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Showing posts from March, 2013

God's Good Design

God’s Good Design: What the Bible Really Says About Men and Women by Claire Smith
This new book by Claire Smith about the roles of men and women is very refreshing because it seeks to ground the arguments throughout the book by going back to the Scriptures.  What we end up finding in this book is a complementarian approach to the roles of men and women that is both well-reasoned and biblically faithful.  What I find most appealing in the book was the broad and narrow lens with which Claire sought to examine the Scriptures from (narrow in looking at grammatical and exegetical issues and broad with an eye towards contextual issues). 
In the beginning of the book, Claire outlines the three waves of feminism that have brought a host of questions regarding men and women.  While being open to the idea that ‘feminism can advance God’s plans for justice, peace, and his glory,’ she tempers this concept with the idea that ‘where the agenda of feminism is different from God’s agenda …, it is wo…

Galatians for You

Galatians for You by Timothy Keller
In this new series of commentaries published by the Good Book Company (U.K.), the design is to give readers a snapshot of biblical books with an eye towards solid commentary on application.  In Galatians for You, Pastor Timothy Keller expounds the book of Galatians around the central theme of the gospel.  He writes, “But in this short letter, Paul outlines the bombshell truth that the gospel is the A to Z of the Christian life.  It is not only the way to enter the kingdom; it is the way to live as part of the kingdom.  It is the way Christ transforms people, churches and communities” (9).   Living out the gospel and the consequences in believing the gospel helps address the main contextual aspects of Galatians from the Jewish/Gentile arguments to racial division.  Furthermore, what is apparent throughout the book is that the permanent nature of the gospel being central to all things runs right through the heart of every page, helping the reader to f…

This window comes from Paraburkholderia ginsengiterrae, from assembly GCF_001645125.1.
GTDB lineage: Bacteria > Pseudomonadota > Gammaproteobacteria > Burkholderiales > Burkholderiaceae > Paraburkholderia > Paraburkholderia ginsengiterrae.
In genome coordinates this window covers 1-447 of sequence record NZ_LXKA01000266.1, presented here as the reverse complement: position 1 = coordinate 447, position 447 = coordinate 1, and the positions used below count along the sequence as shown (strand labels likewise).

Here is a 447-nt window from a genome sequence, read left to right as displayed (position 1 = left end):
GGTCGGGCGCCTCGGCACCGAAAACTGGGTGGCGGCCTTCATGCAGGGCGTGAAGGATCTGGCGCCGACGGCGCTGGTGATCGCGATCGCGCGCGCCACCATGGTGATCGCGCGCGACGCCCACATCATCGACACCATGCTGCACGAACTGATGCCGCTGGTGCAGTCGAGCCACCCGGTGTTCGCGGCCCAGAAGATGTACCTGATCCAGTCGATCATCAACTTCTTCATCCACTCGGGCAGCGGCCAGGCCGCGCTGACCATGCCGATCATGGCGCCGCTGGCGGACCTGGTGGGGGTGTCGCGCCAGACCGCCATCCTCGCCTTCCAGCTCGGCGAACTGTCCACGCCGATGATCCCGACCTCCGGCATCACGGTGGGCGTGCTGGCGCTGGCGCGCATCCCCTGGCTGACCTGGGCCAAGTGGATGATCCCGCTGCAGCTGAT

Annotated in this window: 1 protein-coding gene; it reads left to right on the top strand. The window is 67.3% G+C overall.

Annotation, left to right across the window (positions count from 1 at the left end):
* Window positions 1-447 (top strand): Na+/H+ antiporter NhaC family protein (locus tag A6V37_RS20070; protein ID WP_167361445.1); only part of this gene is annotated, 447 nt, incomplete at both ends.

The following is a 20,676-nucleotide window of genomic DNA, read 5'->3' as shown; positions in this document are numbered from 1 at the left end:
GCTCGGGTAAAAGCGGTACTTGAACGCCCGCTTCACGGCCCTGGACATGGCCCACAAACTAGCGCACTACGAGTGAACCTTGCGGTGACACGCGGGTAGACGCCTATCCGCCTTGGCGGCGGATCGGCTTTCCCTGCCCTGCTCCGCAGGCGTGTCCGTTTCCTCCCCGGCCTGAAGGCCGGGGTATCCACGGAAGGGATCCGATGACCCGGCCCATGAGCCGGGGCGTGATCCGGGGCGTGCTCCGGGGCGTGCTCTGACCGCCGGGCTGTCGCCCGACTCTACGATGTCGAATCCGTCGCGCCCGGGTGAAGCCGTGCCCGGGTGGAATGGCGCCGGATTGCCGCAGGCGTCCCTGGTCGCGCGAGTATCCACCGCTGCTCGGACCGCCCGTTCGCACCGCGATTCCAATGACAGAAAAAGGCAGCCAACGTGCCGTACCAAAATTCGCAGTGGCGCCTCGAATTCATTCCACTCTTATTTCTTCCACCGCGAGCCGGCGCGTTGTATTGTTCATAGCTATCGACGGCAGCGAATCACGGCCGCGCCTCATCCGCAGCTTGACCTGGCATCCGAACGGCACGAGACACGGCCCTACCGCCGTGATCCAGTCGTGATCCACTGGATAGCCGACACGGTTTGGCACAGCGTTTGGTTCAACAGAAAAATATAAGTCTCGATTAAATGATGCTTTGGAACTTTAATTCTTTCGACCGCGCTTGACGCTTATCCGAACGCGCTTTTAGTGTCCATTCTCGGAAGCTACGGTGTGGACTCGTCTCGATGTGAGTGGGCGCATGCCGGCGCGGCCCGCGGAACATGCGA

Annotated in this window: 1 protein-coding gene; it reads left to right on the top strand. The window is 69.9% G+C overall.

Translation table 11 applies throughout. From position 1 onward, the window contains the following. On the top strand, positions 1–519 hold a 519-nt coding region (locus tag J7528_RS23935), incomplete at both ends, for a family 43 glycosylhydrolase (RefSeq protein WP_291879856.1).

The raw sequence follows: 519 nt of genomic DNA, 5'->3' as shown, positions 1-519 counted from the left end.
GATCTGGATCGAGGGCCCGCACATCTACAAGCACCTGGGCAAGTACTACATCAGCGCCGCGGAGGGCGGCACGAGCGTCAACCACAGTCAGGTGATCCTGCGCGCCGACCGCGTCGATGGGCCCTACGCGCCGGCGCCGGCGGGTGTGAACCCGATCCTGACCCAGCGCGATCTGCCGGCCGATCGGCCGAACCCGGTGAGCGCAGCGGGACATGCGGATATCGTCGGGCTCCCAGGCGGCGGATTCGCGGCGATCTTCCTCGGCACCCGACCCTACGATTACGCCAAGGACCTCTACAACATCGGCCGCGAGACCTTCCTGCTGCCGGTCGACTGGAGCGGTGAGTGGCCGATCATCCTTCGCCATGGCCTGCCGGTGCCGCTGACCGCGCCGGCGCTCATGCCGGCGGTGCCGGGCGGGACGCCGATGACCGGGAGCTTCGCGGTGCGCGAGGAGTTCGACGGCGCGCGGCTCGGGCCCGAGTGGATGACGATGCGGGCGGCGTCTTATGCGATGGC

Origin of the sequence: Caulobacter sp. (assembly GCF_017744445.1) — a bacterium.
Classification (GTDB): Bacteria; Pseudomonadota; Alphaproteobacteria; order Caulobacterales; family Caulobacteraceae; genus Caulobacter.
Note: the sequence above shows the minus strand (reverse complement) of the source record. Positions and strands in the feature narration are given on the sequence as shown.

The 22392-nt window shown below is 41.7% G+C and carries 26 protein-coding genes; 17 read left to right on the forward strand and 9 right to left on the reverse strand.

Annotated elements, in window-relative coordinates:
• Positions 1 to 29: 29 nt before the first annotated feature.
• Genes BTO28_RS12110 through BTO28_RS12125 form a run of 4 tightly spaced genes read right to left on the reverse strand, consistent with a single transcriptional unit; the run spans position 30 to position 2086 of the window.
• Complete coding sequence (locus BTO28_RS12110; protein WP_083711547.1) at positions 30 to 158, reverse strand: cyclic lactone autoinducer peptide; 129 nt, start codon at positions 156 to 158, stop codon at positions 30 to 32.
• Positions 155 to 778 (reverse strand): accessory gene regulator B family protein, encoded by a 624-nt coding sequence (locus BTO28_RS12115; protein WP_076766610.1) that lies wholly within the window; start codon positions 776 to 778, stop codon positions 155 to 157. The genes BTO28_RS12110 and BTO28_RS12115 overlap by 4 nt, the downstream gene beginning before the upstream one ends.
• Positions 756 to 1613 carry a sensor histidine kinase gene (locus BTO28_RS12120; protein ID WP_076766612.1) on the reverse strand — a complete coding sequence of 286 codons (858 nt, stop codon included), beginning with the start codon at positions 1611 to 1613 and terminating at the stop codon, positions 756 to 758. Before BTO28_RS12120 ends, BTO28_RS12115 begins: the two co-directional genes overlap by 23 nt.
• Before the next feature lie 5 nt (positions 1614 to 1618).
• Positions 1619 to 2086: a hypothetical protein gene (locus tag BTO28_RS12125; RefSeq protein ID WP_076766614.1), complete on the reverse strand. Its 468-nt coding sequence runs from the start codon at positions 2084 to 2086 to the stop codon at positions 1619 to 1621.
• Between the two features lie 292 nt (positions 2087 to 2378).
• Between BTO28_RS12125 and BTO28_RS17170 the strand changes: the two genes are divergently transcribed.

Deeply Loved

Deeply Loved: 40 Ways in 40 Days to Experience the Heart of Jesus by Keri Wyatt Kent
This new devotional by Keri Wyatt Kent is a look into the heart of Jesus, through both his teachings and actions.  The devotional could also be a great Lenten exercise also, being divided up into 40 short sections with Scripture, commentary, and a call to practice each particular theme or concept.  I wasn’t initially sure how I would feel about this book, primarily because the devotionals I’ve seen are either too fluffy are disjointed.  Yet, I think this devotional has a lot to offer with both good biblical insights and practical application.  Furthermore, the way the devotional is constructed with more attention to larger themes such as self-examination, intercession, and redemption that pushes the reader into the text to witness the mighty grace of God.
One great example of this combination of solid biblical insight and practical application is found in the section entitled ‘Listen.’  Quoting the go…